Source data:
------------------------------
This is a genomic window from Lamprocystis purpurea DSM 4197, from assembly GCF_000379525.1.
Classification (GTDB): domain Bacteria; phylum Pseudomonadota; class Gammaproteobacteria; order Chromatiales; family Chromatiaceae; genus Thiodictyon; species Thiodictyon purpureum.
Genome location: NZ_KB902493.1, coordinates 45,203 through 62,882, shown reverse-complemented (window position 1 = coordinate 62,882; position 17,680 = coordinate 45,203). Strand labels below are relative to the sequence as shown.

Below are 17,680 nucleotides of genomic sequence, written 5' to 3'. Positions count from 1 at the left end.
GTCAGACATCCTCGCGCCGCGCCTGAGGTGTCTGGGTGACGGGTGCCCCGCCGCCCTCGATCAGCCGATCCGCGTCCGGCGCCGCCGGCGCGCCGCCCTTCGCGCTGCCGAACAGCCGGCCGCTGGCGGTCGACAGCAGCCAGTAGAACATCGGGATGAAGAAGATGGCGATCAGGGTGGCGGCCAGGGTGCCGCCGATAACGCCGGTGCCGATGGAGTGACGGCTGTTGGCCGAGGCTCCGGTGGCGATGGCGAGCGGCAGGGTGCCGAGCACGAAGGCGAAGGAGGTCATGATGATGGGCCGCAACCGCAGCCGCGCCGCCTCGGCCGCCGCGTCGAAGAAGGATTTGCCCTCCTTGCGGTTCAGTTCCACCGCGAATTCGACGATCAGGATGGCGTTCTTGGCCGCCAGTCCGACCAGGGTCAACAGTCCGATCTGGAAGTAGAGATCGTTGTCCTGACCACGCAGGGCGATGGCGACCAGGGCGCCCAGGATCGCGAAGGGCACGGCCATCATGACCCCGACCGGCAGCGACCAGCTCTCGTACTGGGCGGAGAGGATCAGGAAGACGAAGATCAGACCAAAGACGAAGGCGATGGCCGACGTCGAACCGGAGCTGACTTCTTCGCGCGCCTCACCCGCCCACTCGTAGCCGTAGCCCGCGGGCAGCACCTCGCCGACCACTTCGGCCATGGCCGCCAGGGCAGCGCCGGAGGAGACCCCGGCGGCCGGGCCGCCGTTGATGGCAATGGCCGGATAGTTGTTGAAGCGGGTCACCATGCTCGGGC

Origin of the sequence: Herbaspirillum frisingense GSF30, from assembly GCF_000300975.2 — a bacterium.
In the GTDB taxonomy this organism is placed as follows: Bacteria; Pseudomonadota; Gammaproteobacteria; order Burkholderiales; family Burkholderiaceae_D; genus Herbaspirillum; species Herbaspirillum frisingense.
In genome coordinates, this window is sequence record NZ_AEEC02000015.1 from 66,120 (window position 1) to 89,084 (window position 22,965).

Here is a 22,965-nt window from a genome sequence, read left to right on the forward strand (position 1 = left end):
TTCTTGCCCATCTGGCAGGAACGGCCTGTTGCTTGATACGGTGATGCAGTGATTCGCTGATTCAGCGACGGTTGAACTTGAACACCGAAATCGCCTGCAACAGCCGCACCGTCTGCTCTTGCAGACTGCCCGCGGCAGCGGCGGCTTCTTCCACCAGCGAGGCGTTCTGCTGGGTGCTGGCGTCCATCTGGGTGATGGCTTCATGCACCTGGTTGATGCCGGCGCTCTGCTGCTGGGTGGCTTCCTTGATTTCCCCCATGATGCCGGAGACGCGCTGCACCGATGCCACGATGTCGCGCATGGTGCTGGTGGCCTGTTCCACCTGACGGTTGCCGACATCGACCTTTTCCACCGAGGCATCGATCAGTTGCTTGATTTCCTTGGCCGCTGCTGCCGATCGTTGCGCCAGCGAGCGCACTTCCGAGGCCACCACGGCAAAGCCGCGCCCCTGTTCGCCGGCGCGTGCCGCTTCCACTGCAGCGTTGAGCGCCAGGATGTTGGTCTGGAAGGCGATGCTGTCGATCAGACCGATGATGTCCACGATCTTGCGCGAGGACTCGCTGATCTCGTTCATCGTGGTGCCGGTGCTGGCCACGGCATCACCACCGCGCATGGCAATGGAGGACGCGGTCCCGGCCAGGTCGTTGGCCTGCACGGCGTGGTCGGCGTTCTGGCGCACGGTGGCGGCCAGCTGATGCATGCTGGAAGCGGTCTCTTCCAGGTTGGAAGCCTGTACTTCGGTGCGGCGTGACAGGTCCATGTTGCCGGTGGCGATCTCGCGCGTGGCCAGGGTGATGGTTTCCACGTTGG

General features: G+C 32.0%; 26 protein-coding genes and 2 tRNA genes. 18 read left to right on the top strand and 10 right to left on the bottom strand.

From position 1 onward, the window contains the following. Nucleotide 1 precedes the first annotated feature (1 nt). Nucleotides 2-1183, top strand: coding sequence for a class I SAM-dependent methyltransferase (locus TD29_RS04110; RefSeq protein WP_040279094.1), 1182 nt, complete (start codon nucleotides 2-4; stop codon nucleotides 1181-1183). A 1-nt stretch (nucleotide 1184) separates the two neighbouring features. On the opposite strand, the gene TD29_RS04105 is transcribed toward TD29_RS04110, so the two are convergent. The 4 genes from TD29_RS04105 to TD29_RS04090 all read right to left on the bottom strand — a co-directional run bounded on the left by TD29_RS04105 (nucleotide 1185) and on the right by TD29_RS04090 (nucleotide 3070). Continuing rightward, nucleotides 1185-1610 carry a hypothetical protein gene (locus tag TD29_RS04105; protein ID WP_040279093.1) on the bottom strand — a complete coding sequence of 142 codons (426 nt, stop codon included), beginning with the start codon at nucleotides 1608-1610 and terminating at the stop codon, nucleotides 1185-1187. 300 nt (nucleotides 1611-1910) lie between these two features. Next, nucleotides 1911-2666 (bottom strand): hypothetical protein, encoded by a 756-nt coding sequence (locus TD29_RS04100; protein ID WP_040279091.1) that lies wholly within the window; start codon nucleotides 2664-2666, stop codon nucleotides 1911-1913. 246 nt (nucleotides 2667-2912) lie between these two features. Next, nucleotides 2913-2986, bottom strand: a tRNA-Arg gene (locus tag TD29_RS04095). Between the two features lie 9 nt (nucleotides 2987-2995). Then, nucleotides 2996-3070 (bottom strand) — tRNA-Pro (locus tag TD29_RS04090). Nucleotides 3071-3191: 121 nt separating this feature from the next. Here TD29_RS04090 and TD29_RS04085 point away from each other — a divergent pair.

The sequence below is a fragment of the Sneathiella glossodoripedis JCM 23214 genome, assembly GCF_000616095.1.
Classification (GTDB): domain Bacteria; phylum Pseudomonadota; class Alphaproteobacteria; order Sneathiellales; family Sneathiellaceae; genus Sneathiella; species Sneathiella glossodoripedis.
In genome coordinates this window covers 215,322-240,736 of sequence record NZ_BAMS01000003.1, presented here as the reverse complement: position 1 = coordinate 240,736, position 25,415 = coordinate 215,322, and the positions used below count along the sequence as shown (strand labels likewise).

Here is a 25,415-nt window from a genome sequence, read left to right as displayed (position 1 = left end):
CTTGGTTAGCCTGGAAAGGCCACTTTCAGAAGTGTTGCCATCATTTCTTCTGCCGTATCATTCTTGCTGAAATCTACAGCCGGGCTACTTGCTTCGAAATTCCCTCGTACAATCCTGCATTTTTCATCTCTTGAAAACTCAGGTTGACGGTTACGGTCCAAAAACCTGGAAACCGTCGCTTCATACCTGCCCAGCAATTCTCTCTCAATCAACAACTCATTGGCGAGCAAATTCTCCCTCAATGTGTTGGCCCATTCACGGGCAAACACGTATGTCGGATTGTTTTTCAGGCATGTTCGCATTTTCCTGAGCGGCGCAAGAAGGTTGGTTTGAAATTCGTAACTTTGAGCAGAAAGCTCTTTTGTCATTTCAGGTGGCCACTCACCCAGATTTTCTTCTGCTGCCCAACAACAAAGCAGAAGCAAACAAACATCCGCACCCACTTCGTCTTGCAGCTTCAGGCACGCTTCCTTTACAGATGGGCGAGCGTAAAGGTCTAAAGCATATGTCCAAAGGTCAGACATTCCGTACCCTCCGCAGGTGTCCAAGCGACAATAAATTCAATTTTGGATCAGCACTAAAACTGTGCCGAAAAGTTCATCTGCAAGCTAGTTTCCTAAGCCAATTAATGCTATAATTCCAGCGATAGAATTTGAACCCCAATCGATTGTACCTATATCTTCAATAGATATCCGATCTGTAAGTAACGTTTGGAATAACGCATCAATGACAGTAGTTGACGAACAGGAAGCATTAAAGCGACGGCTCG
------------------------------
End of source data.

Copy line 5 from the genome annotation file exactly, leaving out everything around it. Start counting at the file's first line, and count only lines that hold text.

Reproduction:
GTCAGACATCCTCGCGCCGCGCCTGAGGTGTCTGGGTGACGGGTGCCCCGCCGCCCTCGATCAGCCGATCCGCGTCCGGCGCCGCCGGCGCGCCGCCCTTCGCGCTGCCGAACAGCCGGCCGCTGGCGGTCGACAGCAGCCAGTAGAACATCGGGATGAAGAAGATGGCGATCAGGGTGGCGGCCAGGGTGCCGCCGATAACGCCGGTGCCGATGGAGTGACGGCTGTTGGCCGAGGCTCCGGTGGCGATGGCGAGCGGCAGGGTGCCGAGCACGAAGGCGAAGGAGGTCATGATGATGGGCCGCAACCGCAGCCGCGCCGCCTCGGCCGCCGCGTCGAAGAAGGATTTGCCCTCCTTGCGGTTCAGTTCCACCGCGAATTCGACGATCAGGATGGCGTTCTTGGCCGCCAGTCCGACCAGGGTCAACAGTCCGATCTGGAAGTAGAGATCGTTGTCCTGACCACGCAGGGCGATGGCGACCAGGGCGCCCAGGATCGCGAAGGGCACGGCCATCATGACCCCGACCGGCAGCGACCAGCTCTCGTACTGGGCGGAGAGGATCAGGAAGACGAAGATCAGACCAAAGACGAAGGCGATGGCCGACGTCGAACCGGAGCTGACTTCTTCGCGCGCCTCACCCGCCCACTCGTAGCCGTAGCCCGCGGGCAGCACCTCGCCGACCACTTCGGCCATGGCCGCCAGGGCAGCGCCGGAGGAGACCCCGGCGGCCGGGCCGCCGTTGATGGCAATGGCCGGATAGTTGTTGAAGCGGGTCACCATGCTCGGGC